(g) removing the reamer, with its collected debris, back through the incision.
15. The reamer (10) of claim 15 wherein the cutting members (16 a, 20 a) of step (a) form solid panels having discrete cutting sites (36) with raised teeth (34).
16. The reamer (10) of claim 15 wherein the cutting members (16 a, 20 a) of step (a) comprise arcuate blades for collection of debris.
17. The reamer (10) of claim 15 wherein the support portion (12) of step (a) includes discrete open cutting sites (36) with raised teeth (34) for passage of debris, the support portion further defining a hollow concave domed shape to position the reamer in the bone socket and collect surgical debris during reaming for removal through the incision.
Description
CROSS REFERENCE TO RELATED APPLICATIONS

This application claims priority to U.S. Provisional Application Ser. No. 60/675,925 of the same title, filed Apr. 29, 2005, the content of which is incorporated by reference hereto and relied upon.

TECHNICAL FIELD

This invention generally relates to surgical reamers, particularly those used for cutting a domed-shaped cavity in a bone, more particularly in an acetabulum, to prepare the bone surface for receiving an implantable prosthesis.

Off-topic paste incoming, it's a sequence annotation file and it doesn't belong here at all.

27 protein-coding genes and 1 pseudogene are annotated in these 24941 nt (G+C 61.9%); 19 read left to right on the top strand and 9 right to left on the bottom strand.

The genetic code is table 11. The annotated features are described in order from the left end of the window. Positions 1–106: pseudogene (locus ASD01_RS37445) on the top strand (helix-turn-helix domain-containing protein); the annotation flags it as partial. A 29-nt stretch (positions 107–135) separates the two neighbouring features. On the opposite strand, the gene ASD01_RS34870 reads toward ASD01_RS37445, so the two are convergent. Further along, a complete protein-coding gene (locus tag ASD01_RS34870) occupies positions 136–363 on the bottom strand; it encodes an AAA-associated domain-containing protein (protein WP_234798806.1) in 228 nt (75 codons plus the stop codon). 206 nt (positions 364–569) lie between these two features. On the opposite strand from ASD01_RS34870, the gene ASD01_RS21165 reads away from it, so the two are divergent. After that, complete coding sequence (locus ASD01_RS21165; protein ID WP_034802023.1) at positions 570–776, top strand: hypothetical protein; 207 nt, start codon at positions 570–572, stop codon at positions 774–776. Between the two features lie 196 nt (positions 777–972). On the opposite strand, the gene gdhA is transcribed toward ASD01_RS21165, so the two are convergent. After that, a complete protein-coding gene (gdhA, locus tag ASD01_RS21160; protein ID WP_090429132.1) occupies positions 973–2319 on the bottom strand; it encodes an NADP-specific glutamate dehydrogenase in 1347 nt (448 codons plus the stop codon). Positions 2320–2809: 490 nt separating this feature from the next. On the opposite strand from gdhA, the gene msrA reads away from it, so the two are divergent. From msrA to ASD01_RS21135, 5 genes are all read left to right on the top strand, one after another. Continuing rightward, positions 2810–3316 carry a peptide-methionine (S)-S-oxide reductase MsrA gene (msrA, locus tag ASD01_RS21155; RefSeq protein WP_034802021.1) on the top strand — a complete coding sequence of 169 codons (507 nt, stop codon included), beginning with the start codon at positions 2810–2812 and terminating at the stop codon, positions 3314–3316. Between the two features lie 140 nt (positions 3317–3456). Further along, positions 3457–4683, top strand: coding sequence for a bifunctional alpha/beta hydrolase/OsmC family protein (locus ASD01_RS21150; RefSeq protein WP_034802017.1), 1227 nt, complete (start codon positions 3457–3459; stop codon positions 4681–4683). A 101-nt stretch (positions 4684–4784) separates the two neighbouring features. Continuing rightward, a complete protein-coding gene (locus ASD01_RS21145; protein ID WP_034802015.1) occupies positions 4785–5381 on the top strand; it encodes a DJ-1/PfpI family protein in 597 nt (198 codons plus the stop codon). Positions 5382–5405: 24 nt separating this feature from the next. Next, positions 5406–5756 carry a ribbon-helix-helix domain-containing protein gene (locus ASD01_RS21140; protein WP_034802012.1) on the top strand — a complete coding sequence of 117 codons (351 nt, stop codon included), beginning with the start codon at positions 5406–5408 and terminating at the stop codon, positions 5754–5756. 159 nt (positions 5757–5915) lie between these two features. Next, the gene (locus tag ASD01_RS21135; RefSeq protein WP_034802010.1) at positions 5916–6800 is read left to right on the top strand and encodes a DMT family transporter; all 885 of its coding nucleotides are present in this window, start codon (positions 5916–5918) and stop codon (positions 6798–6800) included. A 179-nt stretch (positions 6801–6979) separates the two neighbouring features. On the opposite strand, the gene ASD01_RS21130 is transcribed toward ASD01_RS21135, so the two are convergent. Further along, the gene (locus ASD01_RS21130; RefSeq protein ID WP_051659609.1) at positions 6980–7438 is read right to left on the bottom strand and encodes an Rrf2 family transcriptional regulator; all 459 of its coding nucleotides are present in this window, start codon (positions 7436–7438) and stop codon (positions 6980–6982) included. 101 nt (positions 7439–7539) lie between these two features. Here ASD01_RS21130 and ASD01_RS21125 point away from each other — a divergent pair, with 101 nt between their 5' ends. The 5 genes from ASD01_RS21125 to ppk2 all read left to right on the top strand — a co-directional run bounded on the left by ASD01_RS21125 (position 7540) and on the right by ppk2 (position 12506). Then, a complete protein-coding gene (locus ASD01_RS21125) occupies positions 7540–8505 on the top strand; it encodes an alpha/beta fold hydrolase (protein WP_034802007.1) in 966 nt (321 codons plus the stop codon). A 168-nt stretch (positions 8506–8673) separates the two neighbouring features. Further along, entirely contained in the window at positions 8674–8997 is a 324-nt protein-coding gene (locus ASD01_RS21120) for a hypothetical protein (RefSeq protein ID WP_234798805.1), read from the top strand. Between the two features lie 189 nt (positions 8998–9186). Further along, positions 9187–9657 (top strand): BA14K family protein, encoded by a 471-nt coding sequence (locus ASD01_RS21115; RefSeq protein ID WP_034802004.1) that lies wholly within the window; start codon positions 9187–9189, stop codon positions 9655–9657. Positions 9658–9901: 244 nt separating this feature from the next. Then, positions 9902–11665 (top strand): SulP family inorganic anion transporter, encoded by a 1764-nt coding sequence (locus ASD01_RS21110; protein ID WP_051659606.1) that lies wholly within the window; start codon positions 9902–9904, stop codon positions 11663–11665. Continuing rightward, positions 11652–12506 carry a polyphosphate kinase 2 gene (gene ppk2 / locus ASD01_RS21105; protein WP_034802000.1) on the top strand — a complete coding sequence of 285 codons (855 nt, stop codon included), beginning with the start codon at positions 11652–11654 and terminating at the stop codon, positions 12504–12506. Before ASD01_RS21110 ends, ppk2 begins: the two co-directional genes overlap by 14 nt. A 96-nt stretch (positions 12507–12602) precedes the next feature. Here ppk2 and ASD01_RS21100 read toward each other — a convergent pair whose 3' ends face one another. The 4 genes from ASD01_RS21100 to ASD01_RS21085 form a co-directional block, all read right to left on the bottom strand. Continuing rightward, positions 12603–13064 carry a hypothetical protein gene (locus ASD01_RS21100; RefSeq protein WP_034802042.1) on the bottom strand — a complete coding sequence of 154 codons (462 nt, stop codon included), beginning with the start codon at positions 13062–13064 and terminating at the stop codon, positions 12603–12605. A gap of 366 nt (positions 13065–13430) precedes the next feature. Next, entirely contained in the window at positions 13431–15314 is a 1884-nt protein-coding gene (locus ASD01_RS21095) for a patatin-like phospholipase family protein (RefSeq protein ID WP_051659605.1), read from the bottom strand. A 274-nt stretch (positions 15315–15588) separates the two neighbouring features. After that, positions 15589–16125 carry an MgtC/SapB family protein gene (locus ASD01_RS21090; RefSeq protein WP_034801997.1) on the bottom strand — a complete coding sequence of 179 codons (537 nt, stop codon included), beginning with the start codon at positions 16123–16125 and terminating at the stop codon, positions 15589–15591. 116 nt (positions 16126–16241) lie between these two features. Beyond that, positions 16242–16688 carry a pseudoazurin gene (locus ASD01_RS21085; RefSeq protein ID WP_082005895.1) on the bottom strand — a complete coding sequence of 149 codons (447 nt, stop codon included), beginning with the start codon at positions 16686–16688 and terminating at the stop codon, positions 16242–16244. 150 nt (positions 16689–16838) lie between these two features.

BACKGROUND OF THE INVENTION

An objective of orthopedic surgery is to continue developing improved devices and methods that are less invasive to the patient. These efforts include minimizing the size of the incision required in order to effectively employ surgical instrumentation in the preparation of a bone cavity or socket to receive an implant in, e.g., an acetabular reaming procedure. A way to minimize the incision is to optimize the profile that the reamer presents to the incision when inserted therethrough, which is referred to herein as minimizing its “static insertion profile area”. By simplifying the surgical steps required, the reamer design can further lessen total inter-operative time and hence decrease the risks generally associated with longer surgical procedures.